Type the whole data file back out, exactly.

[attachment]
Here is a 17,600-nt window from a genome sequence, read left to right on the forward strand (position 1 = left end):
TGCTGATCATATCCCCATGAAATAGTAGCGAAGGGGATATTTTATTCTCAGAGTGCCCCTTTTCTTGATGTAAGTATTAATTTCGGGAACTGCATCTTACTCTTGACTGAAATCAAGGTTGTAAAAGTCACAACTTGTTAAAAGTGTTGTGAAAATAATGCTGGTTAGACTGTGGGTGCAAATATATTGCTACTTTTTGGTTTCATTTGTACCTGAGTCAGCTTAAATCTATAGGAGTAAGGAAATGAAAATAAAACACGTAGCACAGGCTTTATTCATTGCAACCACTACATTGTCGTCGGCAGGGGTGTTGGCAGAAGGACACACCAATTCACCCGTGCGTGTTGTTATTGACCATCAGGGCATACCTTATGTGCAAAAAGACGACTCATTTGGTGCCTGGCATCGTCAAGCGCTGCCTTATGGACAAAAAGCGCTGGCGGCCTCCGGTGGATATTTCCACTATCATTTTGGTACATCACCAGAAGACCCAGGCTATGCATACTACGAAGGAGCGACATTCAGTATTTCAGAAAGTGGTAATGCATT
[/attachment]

Here is a 17,600-nt window from a genome sequence, read left to right on the forward strand (position 1 = left end):
TGCTGATCATATCCCCATGAAATAGTAGCGAAGGGGATATTTTATTCTCAGAGTGCCCCTTTTCTTGATGTAAGTATTAATTTCGGGAACTGCATCTTACTCTTGACTGAAATCAAGGTTGTAAAAGTCACAACTTGTTAAAAGTGTTGTGAAAATAATGCTGGTTAGACTGTGGGTGCAAATATATTGCTACTTTTTGGTTTCATTTGTACCTGAGTCAGCTTAAATCTATAGGAGTAAGGAAATGAAAATAAAACACGTAGCACAGGCTTTATTCATTGCAACCACTACATTGTCGTCGGCAGGGGTGTTGGCAGAAGGACACACCAATTCACCCGTGCGTGTTGTTATTGACCATCAGGGCATACCTTATGTGCAAAAAGACGACTCATTTGGTGCCTGGCATCGTCAAGCGCTGCCTTATGGACAAAAAGCGCTGGCGGCCTCCGGTGGATATTTCCACTATCATTTTGGTACATCACCAGAAGACCCAGGCTATGCATACTACGAAGGAGCGACATTCAGTATTTCAGAAAGTGGTAATGCATT